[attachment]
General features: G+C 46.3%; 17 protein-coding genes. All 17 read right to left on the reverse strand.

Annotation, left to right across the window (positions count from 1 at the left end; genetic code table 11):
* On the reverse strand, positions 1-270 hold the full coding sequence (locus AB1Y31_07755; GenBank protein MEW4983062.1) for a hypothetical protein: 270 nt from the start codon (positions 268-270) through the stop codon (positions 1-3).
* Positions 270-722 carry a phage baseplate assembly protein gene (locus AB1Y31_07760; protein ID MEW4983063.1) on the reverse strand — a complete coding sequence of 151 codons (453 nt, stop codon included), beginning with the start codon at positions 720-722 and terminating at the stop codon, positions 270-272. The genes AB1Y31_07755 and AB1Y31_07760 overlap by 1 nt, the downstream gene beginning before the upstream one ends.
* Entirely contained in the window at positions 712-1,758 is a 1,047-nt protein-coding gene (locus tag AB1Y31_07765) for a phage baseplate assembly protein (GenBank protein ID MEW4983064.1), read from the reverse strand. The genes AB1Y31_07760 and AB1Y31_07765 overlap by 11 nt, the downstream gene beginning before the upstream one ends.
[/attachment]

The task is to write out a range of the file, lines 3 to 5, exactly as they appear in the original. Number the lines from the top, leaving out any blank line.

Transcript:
* On the reverse strand, positions 1-270 hold the full coding sequence (locus AB1Y31_07755; GenBank protein MEW4983062.1) for a hypothetical protein: 270 nt from the start codon (positions 268-270) through the stop codon (positions 1-3).
* Positions 270-722 carry a phage baseplate assembly protein gene (locus AB1Y31_07760; protein ID MEW4983063.1) on the reverse strand — a complete coding sequence of 151 codons (453 nt, stop codon included), beginning with the start codon at positions 720-722 and terminating at the stop codon, positions 270-272. The genes AB1Y31_07755 and AB1Y31_07760 overlap by 1 nt, the downstream gene beginning before the upstream one ends.
* Entirely contained in the window at positions 712-1,758 is a 1,047-nt protein-coding gene (locus tag AB1Y31_07765) for a phage baseplate assembly protein (GenBank protein ID MEW4983064.1), read from the reverse strand. The genes AB1Y31_07760 and AB1Y31_07765 overlap by 11 nt, the downstream gene beginning before the upstream one ends.